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Leon N Cooper
|Born||February 28, 1930|
Bronx, New York, U.S.
|Alma mater||Columbia University (B.A. 1951, M.A. 1953, Ph.D. 1954)|
|Awards||Nobel Prize in Physics (1972)|
Comstock Prize in Physics (1968)
|Doctoral advisor||Robert Serber|
Leon N Cooper (born February 28, 1930) is an American physicist. He won the Nobel Prize for Physics with John Bardeen and John Robert Schrieffer in 1972. He helped developed the BCS theory of superconductivity.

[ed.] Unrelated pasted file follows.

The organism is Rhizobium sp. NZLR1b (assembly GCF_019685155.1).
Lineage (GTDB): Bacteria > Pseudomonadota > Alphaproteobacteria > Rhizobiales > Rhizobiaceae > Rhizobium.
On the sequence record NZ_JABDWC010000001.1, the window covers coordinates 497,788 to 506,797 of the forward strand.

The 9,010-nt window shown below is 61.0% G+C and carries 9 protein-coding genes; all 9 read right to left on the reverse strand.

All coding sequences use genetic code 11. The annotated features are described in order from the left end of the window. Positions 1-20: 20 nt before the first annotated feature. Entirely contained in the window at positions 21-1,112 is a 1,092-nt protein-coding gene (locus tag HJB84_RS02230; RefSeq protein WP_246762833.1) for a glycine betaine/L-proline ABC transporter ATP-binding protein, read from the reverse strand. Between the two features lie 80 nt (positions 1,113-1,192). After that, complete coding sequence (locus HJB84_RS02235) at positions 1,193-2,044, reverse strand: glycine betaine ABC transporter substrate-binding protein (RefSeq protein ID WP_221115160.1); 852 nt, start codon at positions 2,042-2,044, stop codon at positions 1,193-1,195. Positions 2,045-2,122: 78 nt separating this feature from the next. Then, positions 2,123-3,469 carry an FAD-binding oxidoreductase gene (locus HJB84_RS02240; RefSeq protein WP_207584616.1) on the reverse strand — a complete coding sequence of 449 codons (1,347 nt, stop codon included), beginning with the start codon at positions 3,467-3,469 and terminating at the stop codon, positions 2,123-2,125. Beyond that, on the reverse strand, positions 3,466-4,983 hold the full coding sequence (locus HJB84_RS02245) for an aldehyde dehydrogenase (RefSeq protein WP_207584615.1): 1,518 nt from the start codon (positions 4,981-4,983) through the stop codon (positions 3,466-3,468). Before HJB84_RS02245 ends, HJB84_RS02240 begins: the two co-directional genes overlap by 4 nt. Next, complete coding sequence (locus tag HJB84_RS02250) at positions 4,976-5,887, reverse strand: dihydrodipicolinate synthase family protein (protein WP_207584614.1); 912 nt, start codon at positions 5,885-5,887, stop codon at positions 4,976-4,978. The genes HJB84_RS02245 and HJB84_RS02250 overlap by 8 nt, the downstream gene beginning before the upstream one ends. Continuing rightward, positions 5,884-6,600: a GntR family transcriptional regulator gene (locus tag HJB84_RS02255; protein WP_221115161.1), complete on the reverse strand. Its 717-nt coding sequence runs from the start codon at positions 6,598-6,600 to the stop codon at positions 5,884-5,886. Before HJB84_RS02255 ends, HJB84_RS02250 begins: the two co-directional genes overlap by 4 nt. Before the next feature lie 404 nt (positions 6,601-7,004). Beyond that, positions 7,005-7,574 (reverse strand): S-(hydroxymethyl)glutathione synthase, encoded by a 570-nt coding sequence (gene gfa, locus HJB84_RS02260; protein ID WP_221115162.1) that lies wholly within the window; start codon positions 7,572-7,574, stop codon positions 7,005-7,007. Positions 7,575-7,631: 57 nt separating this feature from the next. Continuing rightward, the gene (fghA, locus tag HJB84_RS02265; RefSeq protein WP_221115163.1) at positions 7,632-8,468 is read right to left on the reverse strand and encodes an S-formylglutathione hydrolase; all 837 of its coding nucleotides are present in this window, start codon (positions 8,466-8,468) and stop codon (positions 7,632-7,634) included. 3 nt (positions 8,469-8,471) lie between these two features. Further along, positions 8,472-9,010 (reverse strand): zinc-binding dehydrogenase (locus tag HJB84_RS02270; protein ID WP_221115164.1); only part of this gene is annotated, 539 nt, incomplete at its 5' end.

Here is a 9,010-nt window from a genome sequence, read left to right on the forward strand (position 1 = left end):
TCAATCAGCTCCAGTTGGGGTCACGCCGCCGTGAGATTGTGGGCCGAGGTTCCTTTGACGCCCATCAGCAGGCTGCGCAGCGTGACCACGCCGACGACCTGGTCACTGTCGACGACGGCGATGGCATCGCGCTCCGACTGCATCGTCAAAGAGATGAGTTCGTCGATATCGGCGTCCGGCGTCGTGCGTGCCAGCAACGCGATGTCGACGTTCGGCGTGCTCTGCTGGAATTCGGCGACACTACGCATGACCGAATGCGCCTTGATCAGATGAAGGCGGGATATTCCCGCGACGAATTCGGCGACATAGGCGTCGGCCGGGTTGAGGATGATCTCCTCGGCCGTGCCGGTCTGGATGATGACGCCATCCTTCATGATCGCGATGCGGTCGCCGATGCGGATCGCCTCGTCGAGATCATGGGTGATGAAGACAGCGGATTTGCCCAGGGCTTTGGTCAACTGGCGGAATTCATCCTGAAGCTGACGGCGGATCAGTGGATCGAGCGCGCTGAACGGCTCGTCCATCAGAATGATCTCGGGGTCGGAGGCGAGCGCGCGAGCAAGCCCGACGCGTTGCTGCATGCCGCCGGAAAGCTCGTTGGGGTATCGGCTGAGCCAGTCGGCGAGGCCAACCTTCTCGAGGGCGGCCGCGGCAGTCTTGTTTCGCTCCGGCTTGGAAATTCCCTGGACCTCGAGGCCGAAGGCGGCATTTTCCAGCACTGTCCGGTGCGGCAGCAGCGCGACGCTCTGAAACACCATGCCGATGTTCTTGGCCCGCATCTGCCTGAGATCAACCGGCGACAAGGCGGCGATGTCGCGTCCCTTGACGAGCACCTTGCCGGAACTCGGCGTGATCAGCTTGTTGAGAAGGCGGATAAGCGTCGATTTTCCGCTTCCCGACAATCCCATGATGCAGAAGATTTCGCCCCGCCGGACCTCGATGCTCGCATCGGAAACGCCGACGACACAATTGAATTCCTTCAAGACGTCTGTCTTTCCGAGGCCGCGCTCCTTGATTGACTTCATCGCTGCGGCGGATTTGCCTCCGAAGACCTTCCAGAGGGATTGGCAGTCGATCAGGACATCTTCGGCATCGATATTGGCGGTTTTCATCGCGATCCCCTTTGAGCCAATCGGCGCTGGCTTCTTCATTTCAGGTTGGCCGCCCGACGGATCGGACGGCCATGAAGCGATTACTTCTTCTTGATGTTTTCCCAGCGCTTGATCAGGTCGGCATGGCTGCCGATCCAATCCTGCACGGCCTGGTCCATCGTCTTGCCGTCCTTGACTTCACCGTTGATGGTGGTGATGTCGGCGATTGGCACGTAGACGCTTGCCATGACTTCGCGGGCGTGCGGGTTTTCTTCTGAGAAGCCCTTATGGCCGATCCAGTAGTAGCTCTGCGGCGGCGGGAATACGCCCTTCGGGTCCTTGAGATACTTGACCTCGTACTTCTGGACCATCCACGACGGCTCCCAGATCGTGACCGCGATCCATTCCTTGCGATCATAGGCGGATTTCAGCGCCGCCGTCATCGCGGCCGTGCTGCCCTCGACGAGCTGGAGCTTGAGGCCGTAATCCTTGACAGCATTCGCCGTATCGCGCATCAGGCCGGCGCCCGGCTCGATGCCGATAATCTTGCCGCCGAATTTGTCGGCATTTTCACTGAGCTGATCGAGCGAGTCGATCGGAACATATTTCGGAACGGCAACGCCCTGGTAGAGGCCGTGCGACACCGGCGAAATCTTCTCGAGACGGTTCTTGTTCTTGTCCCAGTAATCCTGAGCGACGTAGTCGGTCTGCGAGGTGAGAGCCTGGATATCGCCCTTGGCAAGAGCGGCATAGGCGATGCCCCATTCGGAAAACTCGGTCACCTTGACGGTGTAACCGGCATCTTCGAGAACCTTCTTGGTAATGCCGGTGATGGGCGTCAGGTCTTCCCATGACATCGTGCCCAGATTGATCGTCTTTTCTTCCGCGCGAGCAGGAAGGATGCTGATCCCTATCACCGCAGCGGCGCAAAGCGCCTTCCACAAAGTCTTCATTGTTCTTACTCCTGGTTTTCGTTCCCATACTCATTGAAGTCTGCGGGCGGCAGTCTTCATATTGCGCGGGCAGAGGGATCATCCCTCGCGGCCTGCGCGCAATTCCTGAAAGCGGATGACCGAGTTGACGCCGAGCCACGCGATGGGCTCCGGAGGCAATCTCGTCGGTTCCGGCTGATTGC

References[change | change source]
- Many printed materials, including the Nobel Prize website, have referred to Cooper as "Leon Neil Cooper". However, the middle initial N does not stand for Neil, or for any other name. The correct form of the name is, thus, "Leon N Cooper", with no abbreviation dots
- "Superconductivity". CERN official website. CERN.
- Weinberg, Steven (February 2008). "From BSC to the LHC". CERN Courier. 48 (1): 17–21.
- Bienenstock, Elie (1982). "Theory for the development of neuron selectivity: orientation specificity and binocular interaction in visual cortex". The Journal of Neuroscience. 2 (1): 32–48. PMID 7054394.